I hate alarms I really do, especially when they’re at 4am. Dispelling fleeting annoyance we both focus more on the reason for the early start, we’re off to see the geysers, the highest and one of the biggest in the world. As if that wasn’t enough we have a dip into a thermal spring straight afterwards, something that we’ve had on our radar a few times this holiday but it’s never quite eventuated. In no time at all we’re in the bus doing the rounds of town picking up all the other adventurers and we’re off for our one and a half hour bus ride and hopefully a much needed little nap.

Napping in this scenery is a little tricky. We’ll end up at 4200m at El Tatio, the site of the geysers and as always elevation seems to be defined by crazy scenery. Our eyes are ever conflicted: captivated or heavy, we can’t decide.


Dawn threatens but the sun remains hidden as a scarred pan of barren bleached land emerges. Everywhere in this desolate space funnels of steam arise from nowhere to cast the vista into an eerie mist, we’re here. It occurs to me that I’ve never actually seen geysers up close; never swum in an open air natural hot spring either so it looks like we’ll be ticking few ‘first ever’ boxes today. The first thing that strikes me is the size of the space here, the geysers take up pretty much the entirety of a small valley, a welcome relief against the convoy of busses we made the journey with. Even though there’s heaps of people here a huge number hover around a single large geyser like penguins huddling against the cold, who knows why but they do. Thankfully for us that means that we can venture off feeling relatively unbothered by the hordes we’d feared.


And venture off we do, the landscape here is otherworldly. All around there are holes in the ground bubbling and frothing with hot water pushing bursts of steam and boiling water into the air. Very close beneath us there’s volcanic activity with molten lava colliding with cold water, the extremes of the Atacama in plain view. Despite the scarred landscape and magnitude of natural power right before us this place doesn’t intimidate, it feels quite serene. In a surprisingly warm zero degrees temperature at dawn, the warmth of the steam is a comfort against what should otherwise be a bleak scene. Indeed it is a bleak scene but it’s strangely welcoming, a puzzling flip-side to yesterdays harshness.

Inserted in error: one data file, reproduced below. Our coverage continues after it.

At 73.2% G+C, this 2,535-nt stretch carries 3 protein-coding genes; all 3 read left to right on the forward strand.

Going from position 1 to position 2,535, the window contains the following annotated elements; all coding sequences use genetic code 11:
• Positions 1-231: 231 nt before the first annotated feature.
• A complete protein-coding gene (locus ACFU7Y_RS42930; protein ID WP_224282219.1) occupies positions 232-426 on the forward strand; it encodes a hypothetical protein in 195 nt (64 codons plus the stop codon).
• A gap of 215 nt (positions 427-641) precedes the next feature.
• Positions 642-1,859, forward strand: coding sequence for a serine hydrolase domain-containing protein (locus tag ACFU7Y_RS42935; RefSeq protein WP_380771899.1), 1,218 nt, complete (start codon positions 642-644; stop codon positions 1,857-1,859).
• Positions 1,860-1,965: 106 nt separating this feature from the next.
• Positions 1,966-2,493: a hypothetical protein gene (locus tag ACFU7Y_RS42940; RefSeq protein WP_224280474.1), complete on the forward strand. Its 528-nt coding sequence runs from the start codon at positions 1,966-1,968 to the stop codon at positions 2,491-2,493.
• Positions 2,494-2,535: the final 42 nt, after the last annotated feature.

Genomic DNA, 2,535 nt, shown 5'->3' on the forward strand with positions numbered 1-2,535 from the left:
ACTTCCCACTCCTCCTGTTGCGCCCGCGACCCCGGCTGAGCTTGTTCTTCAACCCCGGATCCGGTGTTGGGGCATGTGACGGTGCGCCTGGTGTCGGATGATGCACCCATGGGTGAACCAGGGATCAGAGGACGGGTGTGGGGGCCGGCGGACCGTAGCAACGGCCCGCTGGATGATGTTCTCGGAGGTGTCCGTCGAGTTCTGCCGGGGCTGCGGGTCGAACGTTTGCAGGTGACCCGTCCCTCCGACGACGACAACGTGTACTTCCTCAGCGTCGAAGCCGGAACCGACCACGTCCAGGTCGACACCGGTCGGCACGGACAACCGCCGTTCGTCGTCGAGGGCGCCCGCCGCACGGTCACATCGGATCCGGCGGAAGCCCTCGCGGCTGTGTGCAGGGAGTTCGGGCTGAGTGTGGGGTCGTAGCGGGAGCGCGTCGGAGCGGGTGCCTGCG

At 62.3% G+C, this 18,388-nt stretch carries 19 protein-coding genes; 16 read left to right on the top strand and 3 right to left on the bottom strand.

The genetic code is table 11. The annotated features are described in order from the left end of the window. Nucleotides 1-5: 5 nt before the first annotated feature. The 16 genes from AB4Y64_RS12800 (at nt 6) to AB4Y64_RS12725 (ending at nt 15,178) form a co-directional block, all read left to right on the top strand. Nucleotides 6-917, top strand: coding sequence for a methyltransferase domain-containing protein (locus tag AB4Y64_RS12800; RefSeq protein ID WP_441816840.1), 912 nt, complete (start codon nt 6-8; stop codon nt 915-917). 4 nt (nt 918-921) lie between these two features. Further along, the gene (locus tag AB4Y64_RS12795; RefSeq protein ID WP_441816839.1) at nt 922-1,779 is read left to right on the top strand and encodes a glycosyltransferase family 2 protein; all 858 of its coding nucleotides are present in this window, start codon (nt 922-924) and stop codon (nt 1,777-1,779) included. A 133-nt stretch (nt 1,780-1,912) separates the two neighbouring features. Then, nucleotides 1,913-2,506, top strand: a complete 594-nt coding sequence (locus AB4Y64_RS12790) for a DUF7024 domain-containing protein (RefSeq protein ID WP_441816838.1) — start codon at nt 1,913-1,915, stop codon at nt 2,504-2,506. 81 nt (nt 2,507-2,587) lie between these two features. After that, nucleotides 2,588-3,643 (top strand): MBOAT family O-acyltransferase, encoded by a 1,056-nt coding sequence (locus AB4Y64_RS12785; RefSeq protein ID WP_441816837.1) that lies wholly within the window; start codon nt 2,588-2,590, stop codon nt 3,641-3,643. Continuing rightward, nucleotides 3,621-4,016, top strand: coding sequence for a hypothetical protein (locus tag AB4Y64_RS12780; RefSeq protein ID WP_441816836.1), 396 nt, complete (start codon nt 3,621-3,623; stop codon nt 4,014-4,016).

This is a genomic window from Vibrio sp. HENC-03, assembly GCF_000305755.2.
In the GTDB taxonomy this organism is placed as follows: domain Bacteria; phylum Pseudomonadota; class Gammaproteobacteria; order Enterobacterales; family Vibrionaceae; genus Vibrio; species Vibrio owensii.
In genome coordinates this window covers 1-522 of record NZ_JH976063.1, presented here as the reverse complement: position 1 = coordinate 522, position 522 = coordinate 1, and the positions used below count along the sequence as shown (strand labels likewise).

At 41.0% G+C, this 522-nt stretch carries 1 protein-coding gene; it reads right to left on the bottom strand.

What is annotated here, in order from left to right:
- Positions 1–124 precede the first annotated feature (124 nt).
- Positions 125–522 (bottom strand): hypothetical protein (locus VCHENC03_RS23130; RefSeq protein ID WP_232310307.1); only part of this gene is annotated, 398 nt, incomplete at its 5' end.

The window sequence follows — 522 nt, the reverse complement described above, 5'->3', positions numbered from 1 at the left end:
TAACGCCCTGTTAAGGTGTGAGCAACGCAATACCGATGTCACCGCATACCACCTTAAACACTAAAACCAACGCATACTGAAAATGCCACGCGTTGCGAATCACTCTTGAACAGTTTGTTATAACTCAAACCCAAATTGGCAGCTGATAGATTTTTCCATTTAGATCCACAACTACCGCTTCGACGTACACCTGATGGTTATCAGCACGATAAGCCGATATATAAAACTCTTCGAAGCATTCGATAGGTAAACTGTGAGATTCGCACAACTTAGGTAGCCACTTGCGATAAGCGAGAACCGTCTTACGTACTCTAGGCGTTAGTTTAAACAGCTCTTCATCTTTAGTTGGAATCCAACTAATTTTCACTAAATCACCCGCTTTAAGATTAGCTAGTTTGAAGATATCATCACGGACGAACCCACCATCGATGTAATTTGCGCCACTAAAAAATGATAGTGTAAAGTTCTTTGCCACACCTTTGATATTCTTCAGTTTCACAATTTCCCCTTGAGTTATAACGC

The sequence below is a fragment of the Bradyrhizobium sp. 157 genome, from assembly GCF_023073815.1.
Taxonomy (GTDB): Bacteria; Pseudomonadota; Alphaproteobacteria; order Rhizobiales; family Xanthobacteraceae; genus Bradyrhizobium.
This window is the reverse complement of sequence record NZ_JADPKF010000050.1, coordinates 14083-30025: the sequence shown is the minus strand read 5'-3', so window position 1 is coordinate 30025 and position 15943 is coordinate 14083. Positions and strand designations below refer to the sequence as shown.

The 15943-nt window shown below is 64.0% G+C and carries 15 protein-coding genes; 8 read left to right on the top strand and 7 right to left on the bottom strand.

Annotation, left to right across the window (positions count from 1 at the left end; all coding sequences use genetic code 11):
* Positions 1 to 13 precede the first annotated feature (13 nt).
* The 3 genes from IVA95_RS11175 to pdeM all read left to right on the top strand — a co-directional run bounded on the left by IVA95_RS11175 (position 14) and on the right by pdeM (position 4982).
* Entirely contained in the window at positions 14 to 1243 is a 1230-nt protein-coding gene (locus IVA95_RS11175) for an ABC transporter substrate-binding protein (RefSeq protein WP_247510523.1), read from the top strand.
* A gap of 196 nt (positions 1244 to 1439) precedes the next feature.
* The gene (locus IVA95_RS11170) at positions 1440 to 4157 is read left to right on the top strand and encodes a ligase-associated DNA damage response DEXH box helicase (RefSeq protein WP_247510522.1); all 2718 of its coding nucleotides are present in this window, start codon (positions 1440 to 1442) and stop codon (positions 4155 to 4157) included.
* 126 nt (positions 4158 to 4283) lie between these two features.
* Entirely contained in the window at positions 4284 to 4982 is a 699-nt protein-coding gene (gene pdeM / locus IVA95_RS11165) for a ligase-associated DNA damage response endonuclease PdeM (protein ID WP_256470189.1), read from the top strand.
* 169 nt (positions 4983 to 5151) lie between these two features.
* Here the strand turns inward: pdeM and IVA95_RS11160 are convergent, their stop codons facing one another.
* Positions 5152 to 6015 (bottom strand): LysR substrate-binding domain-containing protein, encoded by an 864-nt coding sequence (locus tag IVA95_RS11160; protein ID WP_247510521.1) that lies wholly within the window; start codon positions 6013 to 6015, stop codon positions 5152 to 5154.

We wander around taking photos and simply take in this place. Surrounded in an amphitheatre of mountains this is another small cup of parallel nature that this area seems to dish up with consummate ease. This is indeed the natural world, but not as we know it.


Next stop, hot baths. The temperature has crept up to low single digits now, so we strip off and take the plunge into the warmth and potent smell of minerals. With the hot water only trickling in from one end most people are huddled up to the heat, this time we decide to join the penguins to experience the full super heated effect. We perform the polite shuffle as best we can trying to jostle as close to the hot stream as possible while avoiding the faux pas of a suggestive awkward underwater touch. We manage the shuffle better than some it has to be said, lets just say we’re happy to give up the ground. Having secured a fairly good spot we get good doses of the heat which comes in unexpected waves, everyone around seems to randomly leap up and screech when hit by a super heated gust of water. This comical dance is emphasised by the motley crew of people here, it’s an inter generational multicultural cast gleefully being scolded by mother nature in a scene that can only be called bizarre.


Time to get out and the cold outside that we were comfortable in before becomes far more stark. In the mad scramble to dry off it becomes clear that cold is far more flattering for girls than it is for boys; enough said on that matter.